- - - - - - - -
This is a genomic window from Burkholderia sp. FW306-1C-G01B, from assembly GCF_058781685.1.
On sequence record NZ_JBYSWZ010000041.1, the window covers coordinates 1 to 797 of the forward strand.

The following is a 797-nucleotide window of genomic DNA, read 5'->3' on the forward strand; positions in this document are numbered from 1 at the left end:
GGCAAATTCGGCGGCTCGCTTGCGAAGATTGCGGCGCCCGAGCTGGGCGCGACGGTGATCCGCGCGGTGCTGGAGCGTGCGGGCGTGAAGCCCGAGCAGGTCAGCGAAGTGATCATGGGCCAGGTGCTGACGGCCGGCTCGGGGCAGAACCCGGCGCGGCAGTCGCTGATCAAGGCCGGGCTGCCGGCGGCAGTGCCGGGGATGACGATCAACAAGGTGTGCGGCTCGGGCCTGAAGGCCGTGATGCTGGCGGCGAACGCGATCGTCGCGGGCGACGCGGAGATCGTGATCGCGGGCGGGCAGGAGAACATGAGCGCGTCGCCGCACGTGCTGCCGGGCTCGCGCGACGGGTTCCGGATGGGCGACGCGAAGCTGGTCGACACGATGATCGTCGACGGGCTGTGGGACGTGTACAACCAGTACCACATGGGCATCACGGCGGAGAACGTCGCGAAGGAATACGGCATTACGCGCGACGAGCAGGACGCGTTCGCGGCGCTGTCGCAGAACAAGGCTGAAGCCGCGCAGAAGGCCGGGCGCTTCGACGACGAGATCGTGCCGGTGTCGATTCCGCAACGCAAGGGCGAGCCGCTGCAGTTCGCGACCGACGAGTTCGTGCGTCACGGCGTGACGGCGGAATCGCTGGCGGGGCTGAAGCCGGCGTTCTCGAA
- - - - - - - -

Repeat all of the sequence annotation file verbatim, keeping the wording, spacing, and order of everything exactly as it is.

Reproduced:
This is a genomic window from Burkholderia sp. FW306-1C-G01B, from assembly GCF_058781685.1.
On sequence record NZ_JBYSWZ010000041.1, the window covers coordinates 1 to 797 of the forward strand.

The following is a 797-nucleotide window of genomic DNA, read 5'->3' on the forward strand; positions in this document are numbered from 1 at the left end:
GGCAAATTCGGCGGCTCGCTTGCGAAGATTGCGGCGCCCGAGCTGGGCGCGACGGTGATCCGCGCGGTGCTGGAGCGTGCGGGCGTGAAGCCCGAGCAGGTCAGCGAAGTGATCATGGGCCAGGTGCTGACGGCCGGCTCGGGGCAGAACCCGGCGCGGCAGTCGCTGATCAAGGCCGGGCTGCCGGCGGCAGTGCCGGGGATGACGATCAACAAGGTGTGCGGCTCGGGCCTGAAGGCCGTGATGCTGGCGGCGAACGCGATCGTCGCGGGCGACGCGGAGATCGTGATCGCGGGCGGGCAGGAGAACATGAGCGCGTCGCCGCACGTGCTGCCGGGCTCGCGCGACGGGTTCCGGATGGGCGACGCGAAGCTGGTCGACACGATGATCGTCGACGGGCTGTGGGACGTGTACAACCAGTACCACATGGGCATCACGGCGGAGAACGTCGCGAAGGAATACGGCATTACGCGCGACGAGCAGGACGCGTTCGCGGCGCTGTCGCAGAACAAGGCTGAAGCCGCGCAGAAGGCCGGGCGCTTCGACGACGAGATCGTGCCGGTGTCGATTCCGCAACGCAAGGGCGAGCCGCTGCAGTTCGCGACCGACGAGTTCGTGCGTCACGGCGTGACGGCGGAATCGCTGGCGGGGCTGAAGCCGGCGTTCTCGAA